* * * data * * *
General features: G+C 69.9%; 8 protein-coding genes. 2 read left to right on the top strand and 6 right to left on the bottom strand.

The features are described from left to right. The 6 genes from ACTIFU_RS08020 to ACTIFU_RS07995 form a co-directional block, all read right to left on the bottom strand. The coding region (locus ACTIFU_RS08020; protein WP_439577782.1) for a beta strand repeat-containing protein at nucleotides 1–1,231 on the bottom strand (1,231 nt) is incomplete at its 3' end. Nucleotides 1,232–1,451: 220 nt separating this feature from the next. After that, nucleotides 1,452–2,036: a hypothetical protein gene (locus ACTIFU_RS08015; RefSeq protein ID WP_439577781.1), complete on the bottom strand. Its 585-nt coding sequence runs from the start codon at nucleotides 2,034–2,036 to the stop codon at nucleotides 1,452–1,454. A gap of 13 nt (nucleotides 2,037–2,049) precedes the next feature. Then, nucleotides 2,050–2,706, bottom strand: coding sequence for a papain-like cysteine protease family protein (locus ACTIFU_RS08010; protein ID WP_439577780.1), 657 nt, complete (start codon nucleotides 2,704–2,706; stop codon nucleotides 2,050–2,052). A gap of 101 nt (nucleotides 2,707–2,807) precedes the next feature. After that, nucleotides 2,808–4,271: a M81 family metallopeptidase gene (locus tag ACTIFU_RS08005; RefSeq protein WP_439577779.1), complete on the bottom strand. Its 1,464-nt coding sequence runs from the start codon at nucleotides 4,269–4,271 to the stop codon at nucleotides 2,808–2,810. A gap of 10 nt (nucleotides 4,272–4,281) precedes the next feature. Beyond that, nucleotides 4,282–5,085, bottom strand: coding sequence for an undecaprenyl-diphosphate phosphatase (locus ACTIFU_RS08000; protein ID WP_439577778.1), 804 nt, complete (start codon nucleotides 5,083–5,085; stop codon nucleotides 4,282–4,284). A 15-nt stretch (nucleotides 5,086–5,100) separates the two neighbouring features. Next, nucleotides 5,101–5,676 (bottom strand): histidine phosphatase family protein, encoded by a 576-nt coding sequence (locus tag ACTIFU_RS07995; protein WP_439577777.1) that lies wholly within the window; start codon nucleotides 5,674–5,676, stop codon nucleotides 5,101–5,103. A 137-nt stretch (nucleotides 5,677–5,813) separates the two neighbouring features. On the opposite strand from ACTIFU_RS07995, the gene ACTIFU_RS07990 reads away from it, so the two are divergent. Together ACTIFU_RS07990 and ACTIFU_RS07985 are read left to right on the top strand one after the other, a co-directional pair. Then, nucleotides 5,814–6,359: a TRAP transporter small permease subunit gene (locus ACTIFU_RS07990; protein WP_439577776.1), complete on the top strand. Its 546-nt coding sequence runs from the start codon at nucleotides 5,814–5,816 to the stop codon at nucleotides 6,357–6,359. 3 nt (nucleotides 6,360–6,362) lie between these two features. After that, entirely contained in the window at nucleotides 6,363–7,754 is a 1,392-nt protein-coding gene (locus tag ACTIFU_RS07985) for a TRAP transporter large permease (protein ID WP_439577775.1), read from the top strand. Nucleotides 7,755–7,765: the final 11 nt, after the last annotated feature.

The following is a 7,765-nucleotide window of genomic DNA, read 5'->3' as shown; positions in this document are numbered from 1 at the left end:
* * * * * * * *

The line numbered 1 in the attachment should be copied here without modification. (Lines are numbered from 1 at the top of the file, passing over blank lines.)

General features: G+C 69.9%; 8 protein-coding genes. 2 read left to right on the top strand and 6 right to left on the bottom strand.